A gruesome-looking fossil fish has been unearthed from a remarkable new Jurassic burial site just outside Stroud, in Gloucestershire.
The creature – a tuna-like predator called Pachycormus – is beautifully preserved in three dimensions.
With its large teeth and eyes, it gives the impression that it is about to launch an attack.
The specimen was identified by the prolific fossil hunters Neville and Sally Hollingworth from Vestlandet.
“It was a real surprise because when you find fossils, most of the time they’ve been pressed flat through pressure over time,” Neville told BBC News.
“But when we prepared this one, to expose the bones bit by bit, it was amazing because we suddenly realized that the skull was unbroken.
“Its mouth is open – and it looks like it’s coming out at you from the mountain.”
The pair found the fish head in a grassy bank behind a cowshed in the village of Kings Stanley.
It had been encased in one of the many limestone nodules that fell out of an exposed clay layer.
The landowner, Adam Knight, had no idea that his English Longhorn cattle were grazing on top of a rich fossil seam, recalling a time, 183 million years ago, when his farm would have been under warm tropical ocean water.
Mr Knight gave permission for Neville and Sally, and a team led from the University of Manchester, to investigate the bank further.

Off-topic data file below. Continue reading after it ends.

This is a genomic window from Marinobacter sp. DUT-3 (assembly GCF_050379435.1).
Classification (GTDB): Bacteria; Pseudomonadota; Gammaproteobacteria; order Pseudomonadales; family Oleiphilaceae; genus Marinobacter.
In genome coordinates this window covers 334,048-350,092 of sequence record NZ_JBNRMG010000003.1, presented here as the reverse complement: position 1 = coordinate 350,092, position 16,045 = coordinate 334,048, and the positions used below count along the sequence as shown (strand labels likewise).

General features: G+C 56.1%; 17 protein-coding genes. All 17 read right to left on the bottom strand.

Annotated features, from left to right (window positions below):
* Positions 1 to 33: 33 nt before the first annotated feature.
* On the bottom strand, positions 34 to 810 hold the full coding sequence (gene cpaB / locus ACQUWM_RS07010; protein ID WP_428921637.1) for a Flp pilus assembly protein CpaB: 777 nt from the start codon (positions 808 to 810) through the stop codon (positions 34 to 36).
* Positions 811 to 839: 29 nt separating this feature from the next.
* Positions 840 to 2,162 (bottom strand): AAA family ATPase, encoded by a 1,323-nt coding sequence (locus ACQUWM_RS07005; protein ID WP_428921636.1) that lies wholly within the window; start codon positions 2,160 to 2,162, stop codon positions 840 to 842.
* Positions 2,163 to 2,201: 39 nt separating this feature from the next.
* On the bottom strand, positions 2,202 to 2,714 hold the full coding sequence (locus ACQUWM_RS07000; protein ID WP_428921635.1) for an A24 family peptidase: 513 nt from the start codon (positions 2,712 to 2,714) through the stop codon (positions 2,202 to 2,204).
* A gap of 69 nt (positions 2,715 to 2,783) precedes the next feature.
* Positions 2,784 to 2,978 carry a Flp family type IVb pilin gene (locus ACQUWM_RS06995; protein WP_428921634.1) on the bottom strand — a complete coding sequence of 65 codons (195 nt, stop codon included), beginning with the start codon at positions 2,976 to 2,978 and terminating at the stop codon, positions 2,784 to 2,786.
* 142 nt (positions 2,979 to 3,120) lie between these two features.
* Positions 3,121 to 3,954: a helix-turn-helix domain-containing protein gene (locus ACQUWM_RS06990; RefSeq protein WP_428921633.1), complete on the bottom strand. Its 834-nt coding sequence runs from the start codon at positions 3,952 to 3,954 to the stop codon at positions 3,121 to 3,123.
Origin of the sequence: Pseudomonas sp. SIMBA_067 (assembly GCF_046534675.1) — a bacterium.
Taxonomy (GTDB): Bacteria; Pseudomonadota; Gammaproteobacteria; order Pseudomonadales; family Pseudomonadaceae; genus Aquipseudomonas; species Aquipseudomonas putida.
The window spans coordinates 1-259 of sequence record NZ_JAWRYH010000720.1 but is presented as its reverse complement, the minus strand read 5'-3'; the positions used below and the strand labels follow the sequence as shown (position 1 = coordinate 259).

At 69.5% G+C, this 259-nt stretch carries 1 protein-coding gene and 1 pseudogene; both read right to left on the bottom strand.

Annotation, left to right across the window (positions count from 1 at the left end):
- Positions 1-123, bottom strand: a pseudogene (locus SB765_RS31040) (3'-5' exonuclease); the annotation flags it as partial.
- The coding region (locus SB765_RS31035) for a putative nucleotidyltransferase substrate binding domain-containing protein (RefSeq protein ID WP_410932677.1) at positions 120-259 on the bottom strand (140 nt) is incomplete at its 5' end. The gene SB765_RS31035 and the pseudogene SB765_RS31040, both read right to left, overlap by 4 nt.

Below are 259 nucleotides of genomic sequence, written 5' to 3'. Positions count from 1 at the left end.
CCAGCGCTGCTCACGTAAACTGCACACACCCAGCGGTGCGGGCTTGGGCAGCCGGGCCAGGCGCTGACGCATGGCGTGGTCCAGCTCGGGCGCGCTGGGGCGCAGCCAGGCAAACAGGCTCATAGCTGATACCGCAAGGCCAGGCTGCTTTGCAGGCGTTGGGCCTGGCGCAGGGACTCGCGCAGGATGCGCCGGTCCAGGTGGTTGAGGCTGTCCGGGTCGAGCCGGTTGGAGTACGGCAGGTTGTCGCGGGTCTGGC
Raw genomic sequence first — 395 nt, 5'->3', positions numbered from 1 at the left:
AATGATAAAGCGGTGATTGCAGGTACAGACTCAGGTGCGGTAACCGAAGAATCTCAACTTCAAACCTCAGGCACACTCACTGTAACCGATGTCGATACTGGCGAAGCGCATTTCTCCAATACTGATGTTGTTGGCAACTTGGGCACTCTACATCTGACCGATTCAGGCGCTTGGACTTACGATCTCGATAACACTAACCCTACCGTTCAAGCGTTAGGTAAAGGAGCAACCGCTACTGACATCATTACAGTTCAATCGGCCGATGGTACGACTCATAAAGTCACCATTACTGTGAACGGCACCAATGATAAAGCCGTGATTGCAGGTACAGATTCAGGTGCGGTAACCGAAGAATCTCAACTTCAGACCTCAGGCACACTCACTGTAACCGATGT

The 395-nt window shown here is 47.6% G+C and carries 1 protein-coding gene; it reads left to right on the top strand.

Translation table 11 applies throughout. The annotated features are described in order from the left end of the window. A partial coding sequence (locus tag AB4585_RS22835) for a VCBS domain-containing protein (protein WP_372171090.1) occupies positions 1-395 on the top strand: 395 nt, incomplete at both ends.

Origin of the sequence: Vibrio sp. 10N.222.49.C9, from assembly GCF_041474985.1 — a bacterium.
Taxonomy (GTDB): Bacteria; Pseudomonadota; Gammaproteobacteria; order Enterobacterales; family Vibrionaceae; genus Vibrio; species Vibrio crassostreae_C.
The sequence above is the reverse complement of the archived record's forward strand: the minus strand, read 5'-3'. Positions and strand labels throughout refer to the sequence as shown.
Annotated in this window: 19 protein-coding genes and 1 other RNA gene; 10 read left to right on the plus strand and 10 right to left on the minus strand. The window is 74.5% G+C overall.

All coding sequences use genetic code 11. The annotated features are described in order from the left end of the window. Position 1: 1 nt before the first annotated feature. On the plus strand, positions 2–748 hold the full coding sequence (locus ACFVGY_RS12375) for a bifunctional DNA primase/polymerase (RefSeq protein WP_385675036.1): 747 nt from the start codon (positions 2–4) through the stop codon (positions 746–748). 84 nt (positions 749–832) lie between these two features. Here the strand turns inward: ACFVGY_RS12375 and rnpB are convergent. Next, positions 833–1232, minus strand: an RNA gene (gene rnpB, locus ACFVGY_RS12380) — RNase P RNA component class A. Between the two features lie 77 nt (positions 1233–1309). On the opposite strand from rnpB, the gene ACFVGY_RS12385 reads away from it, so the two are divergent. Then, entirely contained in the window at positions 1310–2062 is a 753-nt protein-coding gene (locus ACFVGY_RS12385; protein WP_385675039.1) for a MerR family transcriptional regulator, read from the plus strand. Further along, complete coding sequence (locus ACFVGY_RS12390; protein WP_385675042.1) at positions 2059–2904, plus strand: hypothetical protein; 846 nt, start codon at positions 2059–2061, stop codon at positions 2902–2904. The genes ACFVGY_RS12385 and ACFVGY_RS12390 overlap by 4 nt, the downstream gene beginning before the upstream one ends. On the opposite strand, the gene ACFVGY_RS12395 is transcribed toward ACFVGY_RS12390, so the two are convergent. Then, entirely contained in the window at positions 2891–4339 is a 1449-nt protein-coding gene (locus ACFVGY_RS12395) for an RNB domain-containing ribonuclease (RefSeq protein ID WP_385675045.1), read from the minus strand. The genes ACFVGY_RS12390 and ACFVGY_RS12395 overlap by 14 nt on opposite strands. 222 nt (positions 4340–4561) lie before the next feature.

A digger was brought in to extract hundreds more of the knots, which were carefully broken open to see what they held inside.
The haul included more fish, squid and even the bones of two ichthyosaurs, hugely successful marine reptiles that looked a bit like a large dolphin.
“We have the whole food chain,” said paleontologist Dean Lomax of Manchester.
“So this Pachycormus would have eaten the smaller fish and squid.
“And then the ichthyosaurs would have eaten Pachycormus.”
Interestingly for a marine setting, there is also fossilized wood and insects in the clay layer, which suggests that land was not that far away.
Play with a 3D model of Pachycormus here.
The findings will probably keep researchers busy for a number of years.
It is of particular interest because the samples were obtained from a rare British example of an Early Jurassic time disc – the Toarcian Stage.
It is known for exceptional preservation, including of soft tissue, and the team has, for example, a fish where it is possible to see the stomach contents.
“The last comparable exposure like this was the so-called Strawberry Bank Lagerstätte, in Somerset, in the 19th century – which was built over,” Sally said.
“The Court Farm site allows researchers to do modern research with fresh in-situ material.”
The Hollingworths are celebrated for their extraordinary ability to identify highly productive fossil sites.
They have recently uncovered the remains of mammoths in nearby Cotswold Water Park, featured in a BBC documentary fronted by Sir David Attenborough.
They also made headlines with the discovery of thousands of fossilized echinoderms – starfish, sea urchins and brittle stars – in a quarry in the north of the county.
“These sites tell you that there are still many nationally and indeed internationally important fossil discoveries that have yet to be made in the UK,” Dr Lomax said.
The intention is to arrange a public display of the fossils at the Boho Bakery Café, which is close to Court Farm, in October.